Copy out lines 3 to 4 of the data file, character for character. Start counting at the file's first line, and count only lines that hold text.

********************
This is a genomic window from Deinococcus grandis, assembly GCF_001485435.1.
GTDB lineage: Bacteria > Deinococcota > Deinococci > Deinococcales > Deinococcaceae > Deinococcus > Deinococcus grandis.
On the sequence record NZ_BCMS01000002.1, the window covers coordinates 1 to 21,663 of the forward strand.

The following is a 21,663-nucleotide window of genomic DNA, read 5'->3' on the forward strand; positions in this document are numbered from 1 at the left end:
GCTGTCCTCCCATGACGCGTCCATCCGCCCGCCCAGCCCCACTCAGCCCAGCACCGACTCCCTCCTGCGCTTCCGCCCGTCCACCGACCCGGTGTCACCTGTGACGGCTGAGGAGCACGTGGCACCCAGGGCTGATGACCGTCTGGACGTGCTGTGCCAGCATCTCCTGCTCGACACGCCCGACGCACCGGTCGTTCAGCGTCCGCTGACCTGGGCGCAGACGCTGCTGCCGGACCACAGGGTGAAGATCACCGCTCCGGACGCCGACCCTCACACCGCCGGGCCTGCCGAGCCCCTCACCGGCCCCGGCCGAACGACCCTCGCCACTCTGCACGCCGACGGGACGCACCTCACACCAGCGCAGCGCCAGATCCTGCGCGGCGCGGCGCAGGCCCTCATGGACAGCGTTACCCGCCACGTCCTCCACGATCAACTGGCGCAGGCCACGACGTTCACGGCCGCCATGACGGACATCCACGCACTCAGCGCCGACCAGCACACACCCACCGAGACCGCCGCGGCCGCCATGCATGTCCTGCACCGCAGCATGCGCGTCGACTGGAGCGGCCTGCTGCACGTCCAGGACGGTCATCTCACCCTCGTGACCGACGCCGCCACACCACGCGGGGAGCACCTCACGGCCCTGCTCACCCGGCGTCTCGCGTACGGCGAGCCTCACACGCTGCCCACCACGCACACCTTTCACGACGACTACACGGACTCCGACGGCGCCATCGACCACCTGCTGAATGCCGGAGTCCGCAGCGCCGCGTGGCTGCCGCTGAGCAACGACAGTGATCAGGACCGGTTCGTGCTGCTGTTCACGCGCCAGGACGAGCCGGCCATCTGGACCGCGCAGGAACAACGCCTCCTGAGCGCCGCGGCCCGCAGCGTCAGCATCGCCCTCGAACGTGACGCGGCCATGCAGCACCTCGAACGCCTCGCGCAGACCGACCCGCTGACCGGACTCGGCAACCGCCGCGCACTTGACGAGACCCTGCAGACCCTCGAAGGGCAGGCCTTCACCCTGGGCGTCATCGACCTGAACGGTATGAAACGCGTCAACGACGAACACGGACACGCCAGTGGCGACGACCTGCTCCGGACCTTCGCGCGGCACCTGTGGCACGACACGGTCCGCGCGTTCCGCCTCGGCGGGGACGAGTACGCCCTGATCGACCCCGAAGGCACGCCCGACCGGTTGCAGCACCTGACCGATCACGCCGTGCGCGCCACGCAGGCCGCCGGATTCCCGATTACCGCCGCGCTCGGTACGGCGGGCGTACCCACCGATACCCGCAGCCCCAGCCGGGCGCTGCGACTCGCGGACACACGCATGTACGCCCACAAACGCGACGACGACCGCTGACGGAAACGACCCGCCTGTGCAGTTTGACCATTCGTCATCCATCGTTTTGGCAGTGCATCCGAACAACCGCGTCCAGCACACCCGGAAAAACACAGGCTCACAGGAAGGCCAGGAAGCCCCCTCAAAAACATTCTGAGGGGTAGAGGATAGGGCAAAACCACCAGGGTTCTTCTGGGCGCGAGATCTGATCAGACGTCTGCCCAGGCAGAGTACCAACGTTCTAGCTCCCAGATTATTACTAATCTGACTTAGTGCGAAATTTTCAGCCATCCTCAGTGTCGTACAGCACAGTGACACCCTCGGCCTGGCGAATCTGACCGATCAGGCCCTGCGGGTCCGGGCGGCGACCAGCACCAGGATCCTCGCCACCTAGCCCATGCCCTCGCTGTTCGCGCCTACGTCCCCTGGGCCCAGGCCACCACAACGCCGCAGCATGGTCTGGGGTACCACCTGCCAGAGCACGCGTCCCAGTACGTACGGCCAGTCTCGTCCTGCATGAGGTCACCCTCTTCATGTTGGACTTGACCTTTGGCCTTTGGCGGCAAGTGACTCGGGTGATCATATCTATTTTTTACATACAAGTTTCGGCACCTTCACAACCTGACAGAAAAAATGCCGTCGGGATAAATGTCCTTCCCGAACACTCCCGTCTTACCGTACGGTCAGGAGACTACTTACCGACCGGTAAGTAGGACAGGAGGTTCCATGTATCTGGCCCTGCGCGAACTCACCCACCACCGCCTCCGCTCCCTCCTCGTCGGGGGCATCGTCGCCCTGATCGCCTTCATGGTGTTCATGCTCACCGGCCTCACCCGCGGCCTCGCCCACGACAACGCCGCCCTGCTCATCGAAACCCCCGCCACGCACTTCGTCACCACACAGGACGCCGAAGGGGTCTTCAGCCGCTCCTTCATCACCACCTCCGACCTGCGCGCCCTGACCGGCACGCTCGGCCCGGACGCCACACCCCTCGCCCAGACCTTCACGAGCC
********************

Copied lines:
On the sequence record NZ_BCMS01000002.1, the window covers coordinates 1 to 21,663 of the forward strand.

The following is a 21,663-nucleotide window of genomic DNA, read 5'->3' on the forward strand; positions in this document are numbered from 1 at the left end: